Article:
By Theresia Titus
Inlaid with mother of pearl, cowries, volutes and olive shells, Sacred Heart Church in Beagle Bay Parish in the Diocese of Broome turns 100 this month.
Speaking to The eRecord recently, Dampier Peninsula Parish Assistant Priest Fr Christopher Knapman said the Church is “the pride and joy” of Beagle Bay Community.
“It has been a beloved place of worship for generations, and its presence in the community links the past with the modern age,” Fr Knapman said.
“The story of Beagle Bay Community and the building of its beautiful Church is central to the larger story of the growth of Catholic faith in Kimberley, and the community is proud that the faith was first nurtured and accepted here among its own people.”
Fr Knapman said the Church was precious to the Stolen Generations, who are part of Beagle Bay’s history and community, and that valuing their perspectives was an essential component of the centenary ceremonies.
Held over two days, 11 to 12 August, the merriment of the Church’s centenary year started on Saturday evening with an outdoor Second Rite of Reconciliation ceremony, blending Catholic Sacramental tradition with local Aboriginal culture.
The community then joined together in a celebration that included local bands, dancing, storytelling, speeches and awards.
On Sunday 12 August, visitors joined hundreds from communities across the Kimberley in attending the centenary Mass.
The community cooked for locals and visitors in traditional style and enjoyed an outdoor photo and art exhibition of featured works from the centenary art competition.
“We were so happy to see the community united together to celebrate their beautiful and historic Church, and we were encouraged by the positive response we have received from the people who attended,” Fr Knapman said.
“It is clear that the church, indeed treasured for 100 years, still has a significant role to play in the faith development of future generations.”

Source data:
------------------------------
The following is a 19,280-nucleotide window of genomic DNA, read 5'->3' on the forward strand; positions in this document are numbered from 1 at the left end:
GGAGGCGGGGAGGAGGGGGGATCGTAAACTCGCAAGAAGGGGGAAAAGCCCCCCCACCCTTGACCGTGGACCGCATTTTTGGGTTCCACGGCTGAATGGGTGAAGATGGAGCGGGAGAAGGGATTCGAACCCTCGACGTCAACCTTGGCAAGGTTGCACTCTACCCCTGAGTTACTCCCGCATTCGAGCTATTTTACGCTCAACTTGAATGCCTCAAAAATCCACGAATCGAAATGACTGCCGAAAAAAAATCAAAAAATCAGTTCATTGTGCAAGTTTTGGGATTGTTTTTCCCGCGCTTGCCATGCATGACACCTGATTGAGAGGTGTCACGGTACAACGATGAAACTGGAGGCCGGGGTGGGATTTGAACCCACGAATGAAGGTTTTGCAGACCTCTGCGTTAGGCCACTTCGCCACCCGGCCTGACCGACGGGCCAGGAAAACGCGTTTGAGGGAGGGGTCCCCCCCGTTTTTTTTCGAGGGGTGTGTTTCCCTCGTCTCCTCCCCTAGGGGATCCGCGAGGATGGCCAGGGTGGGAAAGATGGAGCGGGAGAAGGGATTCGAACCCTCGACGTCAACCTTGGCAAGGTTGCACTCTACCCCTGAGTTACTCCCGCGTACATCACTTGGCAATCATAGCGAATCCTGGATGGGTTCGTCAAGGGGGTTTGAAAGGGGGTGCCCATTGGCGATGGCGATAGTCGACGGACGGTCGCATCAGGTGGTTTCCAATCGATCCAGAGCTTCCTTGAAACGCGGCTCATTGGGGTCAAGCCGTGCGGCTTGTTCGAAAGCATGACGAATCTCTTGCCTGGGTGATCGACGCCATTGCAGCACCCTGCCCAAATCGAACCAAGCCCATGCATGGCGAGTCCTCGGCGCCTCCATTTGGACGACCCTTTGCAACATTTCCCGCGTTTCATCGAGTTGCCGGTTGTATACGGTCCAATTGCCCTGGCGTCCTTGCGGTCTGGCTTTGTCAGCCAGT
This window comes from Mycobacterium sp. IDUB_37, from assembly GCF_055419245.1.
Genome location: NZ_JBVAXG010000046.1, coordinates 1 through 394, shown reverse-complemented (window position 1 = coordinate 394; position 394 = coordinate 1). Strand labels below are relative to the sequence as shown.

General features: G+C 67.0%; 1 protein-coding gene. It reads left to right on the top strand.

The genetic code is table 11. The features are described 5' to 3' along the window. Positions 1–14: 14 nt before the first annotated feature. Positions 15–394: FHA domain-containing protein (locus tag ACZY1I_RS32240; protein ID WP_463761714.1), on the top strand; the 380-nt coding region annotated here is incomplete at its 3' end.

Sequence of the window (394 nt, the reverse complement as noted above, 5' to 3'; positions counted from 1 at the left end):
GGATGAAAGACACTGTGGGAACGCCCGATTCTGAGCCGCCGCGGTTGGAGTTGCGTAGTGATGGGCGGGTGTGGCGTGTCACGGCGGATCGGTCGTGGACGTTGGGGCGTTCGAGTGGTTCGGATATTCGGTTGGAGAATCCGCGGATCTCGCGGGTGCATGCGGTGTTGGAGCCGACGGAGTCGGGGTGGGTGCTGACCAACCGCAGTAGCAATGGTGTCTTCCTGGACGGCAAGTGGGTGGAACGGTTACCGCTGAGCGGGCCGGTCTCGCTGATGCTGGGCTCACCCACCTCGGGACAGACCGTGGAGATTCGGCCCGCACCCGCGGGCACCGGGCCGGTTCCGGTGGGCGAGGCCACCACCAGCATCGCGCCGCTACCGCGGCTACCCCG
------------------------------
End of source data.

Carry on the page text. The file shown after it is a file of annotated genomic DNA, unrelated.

The lasting presence of the Church in the region began in 1890, when Trappist Monks sailed from France to Disaster Bay in King Sound, Northwest of Derby, where they discovered the abandoned settlement of Fr Duncan McNab.
The Trappist Monks then moved to Beagle Bay – where the Aboriginal community lived – and began to build their monastery from local materials.
In 1901, the Pallottine Missionaries from Germany replaced the Monks in Beagle Bay, remaining there for the next 100 years.
In 1914, with the advent of World War I, German priests and brothers were placed under house arrest, where they remained for the duration of the conflict.
Responding to the situation, Fr Thomas Bachmair SAC began to build the present church in 1915 as a statement of faith and unity.
The church was officially opened on 15 August 1918 for the Feast of the Assumption of the Blessed Virgin Mary, with major construction being completed in 1917.
Fr Wilhelm Droste SAC worked with a team of local women to make shell decorations for the church, using mother of pearl, cowries, volutes and olive shells, resulting in a fusion of traditional Nyul, Nimanboor and Bardi Symbols with Christian symbols and European mosaic technique as an expression of art and faith.
The construction of the bell tower was completed in 1920, but it collapsed in 2000 after almost 90 years of cyclonic winds and rains, as well as the Kimberley’s heat.
Speaking to ABC News Kimberley, Broome Bishop Christopher Saunders remembered receiving shocking news from the Parish Priest at Beagle Bay in September 2000.
“I said, ‘Say that again.’ He said, ‘The tower of the Church has fallen’,” Bishop Saunders recounted.
“People remember that this Church didn’t just happen. People built it, and their hearts and their love went into it.
“So, when it collapsed there was huge disappointment and an overwhelming feeling of loss.”
The church was rebuilt in 2002, and Bishop Saunders celebrated a thanksgiving Mass there on 3 November 2002.
During his homily, Bishop Saunders said that Sacred Heart Church was “not a museum but the centre of a living and vibrant parish”.
“The great, great grandchildren of the Indigenous people, who welcomed the first missionaries, as well as the members of the Stolen Generation continue to worship in and serve this holy place,” Bishop Saunders said.
“The Sacred Heart, representing the love of God for humanity, has been focused on prayer and devotion for centuries.
“However, the Devotion became most popular during World War I as a prayer for peace. And so it is today; the Church retains its name, Sacred Heart.
“As you tour Sacred Heart Church and appreciate its unique beauty, please also take the opportunity to pray for peace,” he concluded.